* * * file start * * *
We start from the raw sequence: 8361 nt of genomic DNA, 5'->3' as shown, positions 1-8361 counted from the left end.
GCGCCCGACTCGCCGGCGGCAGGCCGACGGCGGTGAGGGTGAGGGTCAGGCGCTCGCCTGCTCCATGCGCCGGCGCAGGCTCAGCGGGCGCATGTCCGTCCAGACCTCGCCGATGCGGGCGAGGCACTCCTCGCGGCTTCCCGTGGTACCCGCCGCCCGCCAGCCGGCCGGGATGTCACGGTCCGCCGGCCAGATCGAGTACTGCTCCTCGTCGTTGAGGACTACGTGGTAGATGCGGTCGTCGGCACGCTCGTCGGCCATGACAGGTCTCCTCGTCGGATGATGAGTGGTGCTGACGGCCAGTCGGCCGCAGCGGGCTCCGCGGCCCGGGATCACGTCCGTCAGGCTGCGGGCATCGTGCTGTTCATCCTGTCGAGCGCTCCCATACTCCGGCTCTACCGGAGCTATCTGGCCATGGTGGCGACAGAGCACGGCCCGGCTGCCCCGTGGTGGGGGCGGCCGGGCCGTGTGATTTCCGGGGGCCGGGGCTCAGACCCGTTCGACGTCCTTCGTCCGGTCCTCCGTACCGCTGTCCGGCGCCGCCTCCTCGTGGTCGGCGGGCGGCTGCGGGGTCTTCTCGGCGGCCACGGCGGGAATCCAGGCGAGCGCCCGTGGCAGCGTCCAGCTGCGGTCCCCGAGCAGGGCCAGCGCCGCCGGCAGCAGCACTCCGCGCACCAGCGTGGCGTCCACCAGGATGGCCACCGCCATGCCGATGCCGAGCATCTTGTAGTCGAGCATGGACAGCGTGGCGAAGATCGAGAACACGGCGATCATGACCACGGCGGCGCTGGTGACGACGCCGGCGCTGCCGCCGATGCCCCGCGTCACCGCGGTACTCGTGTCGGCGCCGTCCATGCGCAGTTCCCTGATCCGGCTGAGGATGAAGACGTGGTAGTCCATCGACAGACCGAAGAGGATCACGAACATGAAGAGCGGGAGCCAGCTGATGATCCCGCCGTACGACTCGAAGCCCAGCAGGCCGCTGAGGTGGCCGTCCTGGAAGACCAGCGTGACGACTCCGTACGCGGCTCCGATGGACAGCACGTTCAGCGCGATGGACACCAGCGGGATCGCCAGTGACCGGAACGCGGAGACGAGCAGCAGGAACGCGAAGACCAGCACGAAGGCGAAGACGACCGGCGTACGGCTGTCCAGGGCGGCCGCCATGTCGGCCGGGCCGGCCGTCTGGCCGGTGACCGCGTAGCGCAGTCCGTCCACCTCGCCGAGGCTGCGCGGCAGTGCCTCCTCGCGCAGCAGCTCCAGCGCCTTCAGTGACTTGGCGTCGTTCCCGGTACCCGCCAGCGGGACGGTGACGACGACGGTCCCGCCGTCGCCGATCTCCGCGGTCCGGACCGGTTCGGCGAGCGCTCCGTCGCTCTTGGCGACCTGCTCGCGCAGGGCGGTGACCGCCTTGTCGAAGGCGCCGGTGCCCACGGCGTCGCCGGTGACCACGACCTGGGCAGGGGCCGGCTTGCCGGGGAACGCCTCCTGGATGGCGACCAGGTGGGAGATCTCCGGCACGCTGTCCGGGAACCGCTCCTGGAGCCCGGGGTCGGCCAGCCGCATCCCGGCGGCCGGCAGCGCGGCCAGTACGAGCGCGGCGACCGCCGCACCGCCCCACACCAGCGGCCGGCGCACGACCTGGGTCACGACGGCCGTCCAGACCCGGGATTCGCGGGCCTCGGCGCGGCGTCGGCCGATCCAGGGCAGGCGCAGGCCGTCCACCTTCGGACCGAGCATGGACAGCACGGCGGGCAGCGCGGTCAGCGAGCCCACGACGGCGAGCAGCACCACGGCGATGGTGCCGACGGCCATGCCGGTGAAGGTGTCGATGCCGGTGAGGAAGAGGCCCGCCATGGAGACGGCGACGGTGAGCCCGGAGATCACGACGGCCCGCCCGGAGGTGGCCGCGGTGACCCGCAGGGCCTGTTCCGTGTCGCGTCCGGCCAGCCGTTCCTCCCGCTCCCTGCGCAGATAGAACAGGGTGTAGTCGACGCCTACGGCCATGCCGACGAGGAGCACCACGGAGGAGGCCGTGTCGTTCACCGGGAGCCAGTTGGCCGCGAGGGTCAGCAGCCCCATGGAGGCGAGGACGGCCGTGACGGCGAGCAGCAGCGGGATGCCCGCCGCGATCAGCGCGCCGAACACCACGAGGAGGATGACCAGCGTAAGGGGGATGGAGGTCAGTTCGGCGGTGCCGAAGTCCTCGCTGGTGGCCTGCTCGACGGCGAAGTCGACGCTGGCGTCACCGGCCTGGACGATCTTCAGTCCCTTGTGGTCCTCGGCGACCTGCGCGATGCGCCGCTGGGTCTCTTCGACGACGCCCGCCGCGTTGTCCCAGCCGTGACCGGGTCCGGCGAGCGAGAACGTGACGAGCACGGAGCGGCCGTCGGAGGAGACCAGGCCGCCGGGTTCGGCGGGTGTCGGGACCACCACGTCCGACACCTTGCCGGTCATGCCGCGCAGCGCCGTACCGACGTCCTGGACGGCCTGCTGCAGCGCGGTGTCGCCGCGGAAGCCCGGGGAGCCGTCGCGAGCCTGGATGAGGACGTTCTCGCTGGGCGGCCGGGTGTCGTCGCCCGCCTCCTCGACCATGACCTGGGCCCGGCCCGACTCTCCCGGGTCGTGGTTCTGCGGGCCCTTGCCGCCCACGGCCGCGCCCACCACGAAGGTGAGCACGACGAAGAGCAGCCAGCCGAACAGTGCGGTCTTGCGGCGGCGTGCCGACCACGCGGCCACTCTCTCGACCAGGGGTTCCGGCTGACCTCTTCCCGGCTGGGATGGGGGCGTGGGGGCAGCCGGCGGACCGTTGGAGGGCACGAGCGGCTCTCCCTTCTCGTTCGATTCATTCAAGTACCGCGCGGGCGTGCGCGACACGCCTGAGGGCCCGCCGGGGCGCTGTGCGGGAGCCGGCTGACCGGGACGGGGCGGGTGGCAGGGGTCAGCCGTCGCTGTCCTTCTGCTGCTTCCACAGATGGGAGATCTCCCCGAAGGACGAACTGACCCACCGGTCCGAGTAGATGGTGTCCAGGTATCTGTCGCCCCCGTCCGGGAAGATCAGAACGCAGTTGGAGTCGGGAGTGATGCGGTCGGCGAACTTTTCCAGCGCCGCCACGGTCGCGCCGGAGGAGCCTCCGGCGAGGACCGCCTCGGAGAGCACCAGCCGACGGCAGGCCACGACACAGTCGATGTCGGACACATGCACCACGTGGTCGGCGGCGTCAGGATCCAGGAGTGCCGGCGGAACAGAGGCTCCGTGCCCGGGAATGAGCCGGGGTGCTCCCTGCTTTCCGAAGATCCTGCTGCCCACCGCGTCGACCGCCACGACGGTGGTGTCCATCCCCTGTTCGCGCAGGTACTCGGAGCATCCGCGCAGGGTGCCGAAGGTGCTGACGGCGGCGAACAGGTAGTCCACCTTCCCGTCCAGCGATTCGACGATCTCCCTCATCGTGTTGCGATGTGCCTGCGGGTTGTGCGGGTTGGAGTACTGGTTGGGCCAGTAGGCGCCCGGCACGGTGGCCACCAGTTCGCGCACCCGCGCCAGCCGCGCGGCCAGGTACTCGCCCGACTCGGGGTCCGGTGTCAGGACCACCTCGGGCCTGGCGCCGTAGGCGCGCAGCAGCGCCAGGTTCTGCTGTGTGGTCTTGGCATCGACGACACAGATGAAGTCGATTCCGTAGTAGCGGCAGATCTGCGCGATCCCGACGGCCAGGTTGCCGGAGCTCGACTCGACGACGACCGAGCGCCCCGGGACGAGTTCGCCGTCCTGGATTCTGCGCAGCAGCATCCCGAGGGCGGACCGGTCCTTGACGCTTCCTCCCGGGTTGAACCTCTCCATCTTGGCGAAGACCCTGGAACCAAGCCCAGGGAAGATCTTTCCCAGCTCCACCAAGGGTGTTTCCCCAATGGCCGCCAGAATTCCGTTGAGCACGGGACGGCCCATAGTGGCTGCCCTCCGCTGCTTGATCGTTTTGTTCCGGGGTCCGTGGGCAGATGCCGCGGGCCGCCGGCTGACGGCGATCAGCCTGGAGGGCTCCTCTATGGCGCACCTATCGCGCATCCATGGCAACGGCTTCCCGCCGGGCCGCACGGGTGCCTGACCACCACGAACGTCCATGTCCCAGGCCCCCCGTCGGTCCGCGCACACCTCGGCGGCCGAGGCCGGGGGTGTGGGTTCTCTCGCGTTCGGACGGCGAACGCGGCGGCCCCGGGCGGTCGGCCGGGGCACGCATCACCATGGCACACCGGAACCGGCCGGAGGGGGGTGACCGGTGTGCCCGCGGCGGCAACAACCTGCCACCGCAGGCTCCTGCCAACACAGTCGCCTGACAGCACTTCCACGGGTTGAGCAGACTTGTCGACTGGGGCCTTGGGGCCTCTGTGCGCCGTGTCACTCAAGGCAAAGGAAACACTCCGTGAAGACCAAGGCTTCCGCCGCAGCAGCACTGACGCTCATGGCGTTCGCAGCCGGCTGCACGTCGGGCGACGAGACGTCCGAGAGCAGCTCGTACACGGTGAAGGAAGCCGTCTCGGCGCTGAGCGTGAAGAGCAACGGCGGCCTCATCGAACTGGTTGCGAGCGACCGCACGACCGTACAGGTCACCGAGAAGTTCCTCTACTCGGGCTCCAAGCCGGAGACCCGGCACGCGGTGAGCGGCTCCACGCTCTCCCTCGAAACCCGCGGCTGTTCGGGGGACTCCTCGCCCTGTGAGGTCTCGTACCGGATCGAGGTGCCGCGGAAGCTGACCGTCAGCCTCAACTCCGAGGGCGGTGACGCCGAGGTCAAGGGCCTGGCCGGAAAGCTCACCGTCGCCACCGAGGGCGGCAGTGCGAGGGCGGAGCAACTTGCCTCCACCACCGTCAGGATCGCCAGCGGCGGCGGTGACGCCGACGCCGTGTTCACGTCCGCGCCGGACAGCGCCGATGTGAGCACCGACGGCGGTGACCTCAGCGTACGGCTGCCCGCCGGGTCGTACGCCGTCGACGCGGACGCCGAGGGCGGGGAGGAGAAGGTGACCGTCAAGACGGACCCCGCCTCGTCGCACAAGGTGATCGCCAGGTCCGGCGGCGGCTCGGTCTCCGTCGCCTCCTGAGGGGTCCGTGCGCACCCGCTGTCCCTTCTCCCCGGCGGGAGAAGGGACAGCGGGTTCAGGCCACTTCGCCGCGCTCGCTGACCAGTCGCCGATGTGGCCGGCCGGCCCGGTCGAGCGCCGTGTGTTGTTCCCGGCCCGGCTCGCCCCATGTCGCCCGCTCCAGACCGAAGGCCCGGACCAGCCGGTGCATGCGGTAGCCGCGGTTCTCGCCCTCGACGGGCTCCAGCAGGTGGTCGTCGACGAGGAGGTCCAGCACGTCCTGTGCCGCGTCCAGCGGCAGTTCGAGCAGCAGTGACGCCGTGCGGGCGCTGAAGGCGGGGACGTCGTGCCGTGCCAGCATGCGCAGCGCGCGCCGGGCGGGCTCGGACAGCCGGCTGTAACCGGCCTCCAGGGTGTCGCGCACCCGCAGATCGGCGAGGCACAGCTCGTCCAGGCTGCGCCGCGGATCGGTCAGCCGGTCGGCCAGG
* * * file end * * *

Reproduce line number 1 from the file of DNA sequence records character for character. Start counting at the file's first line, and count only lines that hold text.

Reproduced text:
We start from the raw sequence: 8361 nt of genomic DNA, 5'->3' as shown, positions 1-8361 counted from the left end.